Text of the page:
WASHINGTON (Reuters) – U.S. Treasury Secretary Janet Yellen on Wednesday warned about an “explosion of risk” from digital markets, including the misuse of cryptocurrencies, but said new financial technologies could also help fight crime and reduce inequality.
In remarks to a financial sector innovation roundtable, Yellen said such technologies could be used to stem the flow of dark money from organized crime and fight back against hackers, but also to reduce digital gaps in the United States.
She said passage of the Anti-Money Laundering Act in December would allow the Treasury Department to rework a framework for combating illicit finance that has been largely unchanged since the 1970s.
“The update couldn’t have come at a better time,” Yellen told policymakers, regulators and private sector experts. “We’re living amidst an explosion of risk related to fraud, money laundering, terrorist financing, and data privacy.”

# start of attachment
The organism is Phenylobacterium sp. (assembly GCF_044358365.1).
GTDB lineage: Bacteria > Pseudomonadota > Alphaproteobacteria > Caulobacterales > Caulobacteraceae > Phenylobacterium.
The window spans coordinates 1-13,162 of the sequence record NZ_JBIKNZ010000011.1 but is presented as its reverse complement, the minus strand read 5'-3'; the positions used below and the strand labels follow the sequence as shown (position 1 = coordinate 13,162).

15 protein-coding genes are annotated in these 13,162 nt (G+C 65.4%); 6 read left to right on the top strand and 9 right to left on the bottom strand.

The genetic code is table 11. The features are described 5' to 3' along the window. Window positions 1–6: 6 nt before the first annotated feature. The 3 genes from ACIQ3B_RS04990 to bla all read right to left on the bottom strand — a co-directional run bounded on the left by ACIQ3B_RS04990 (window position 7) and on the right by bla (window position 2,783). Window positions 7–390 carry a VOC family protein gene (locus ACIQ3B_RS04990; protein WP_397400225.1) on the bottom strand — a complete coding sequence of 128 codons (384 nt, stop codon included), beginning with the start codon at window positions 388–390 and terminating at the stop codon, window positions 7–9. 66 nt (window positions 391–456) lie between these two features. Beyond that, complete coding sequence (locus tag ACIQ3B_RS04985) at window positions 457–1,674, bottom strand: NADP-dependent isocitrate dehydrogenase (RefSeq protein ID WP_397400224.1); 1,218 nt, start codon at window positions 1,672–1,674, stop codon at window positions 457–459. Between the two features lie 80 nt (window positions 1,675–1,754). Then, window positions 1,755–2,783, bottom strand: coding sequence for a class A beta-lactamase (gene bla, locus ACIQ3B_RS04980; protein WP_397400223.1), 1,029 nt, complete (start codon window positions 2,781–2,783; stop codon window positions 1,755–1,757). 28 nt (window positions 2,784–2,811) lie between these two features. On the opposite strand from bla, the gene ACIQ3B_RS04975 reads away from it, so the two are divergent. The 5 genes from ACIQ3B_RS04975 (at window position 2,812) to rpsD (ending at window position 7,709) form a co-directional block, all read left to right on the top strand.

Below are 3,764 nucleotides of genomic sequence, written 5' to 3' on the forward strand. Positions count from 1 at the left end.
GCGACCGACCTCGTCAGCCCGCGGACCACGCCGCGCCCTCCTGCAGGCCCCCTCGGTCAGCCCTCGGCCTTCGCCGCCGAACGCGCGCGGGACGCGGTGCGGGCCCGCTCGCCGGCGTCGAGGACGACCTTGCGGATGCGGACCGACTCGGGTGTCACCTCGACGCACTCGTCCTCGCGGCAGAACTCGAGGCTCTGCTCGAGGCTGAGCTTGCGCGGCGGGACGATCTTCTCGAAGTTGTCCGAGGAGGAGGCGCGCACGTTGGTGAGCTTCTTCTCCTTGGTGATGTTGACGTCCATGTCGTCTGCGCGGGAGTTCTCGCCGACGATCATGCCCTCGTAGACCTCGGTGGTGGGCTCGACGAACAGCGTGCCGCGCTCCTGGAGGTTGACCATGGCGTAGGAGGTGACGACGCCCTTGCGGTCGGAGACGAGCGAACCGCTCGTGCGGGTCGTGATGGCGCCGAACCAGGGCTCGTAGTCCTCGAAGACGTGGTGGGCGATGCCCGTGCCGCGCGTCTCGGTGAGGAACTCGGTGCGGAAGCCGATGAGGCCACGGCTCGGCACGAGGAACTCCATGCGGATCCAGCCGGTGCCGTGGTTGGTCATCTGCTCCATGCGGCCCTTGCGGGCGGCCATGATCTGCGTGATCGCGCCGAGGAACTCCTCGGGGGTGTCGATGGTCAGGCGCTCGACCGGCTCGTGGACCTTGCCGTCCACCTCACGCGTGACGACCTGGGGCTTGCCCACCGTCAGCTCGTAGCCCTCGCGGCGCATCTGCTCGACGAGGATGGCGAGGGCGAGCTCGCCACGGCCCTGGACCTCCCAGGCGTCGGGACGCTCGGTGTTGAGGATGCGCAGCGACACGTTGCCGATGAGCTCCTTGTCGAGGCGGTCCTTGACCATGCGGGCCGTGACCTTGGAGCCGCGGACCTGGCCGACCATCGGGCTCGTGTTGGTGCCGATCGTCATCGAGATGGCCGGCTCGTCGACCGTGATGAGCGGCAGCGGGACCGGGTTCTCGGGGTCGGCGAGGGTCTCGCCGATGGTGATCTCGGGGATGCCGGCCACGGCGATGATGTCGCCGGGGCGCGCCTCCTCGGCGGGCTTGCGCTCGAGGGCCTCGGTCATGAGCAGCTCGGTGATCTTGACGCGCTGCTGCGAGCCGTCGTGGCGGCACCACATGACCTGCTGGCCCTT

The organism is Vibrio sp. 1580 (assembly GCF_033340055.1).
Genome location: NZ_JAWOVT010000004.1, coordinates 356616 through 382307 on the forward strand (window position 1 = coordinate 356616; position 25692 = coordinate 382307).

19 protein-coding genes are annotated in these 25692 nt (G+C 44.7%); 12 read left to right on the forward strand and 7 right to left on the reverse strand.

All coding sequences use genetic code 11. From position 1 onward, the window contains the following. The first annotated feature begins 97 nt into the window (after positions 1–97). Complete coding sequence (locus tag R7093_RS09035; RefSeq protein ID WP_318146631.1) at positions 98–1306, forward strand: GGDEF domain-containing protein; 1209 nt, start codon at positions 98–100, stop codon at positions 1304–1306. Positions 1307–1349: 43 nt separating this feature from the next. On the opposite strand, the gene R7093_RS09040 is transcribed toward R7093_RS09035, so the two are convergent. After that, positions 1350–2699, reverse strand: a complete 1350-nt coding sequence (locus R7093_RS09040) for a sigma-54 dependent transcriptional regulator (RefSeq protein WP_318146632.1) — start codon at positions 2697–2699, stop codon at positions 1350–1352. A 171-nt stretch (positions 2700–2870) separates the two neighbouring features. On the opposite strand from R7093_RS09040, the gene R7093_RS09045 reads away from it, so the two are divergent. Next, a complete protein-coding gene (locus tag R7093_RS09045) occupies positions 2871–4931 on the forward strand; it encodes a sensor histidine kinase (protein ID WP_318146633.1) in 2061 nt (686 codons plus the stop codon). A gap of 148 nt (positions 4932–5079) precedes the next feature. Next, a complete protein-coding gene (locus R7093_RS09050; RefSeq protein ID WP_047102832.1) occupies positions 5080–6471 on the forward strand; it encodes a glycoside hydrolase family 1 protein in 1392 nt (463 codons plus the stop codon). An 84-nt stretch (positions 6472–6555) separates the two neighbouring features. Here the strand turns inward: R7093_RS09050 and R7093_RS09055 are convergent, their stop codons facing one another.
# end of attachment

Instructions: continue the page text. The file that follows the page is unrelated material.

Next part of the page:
The COVID-19 pandemic had triggered more – and more sophisticated – cyberattacks aimed at hospitals, schools, banks, and the government itself, she said.
Cryptocurrencies and virtual assets offered promise, but they had also been used to launder the profits of online drug traffickers and to finance terrorism.
Innovation in the sector could help address these problems while giving millions of people access to the financial system, she said.
Yellen, who has promised to prioritize fighting inequality and disparities, said the pandemic had exposed huge problems, including the dearth of broadband access in many areas of the country.
She said responsible and equitable innovation could make a big difference.
“Innovation should not just be a shield to protect against bad actors. Innovation should also be a ladder to help more people climb to a higher quality of life,” she said.
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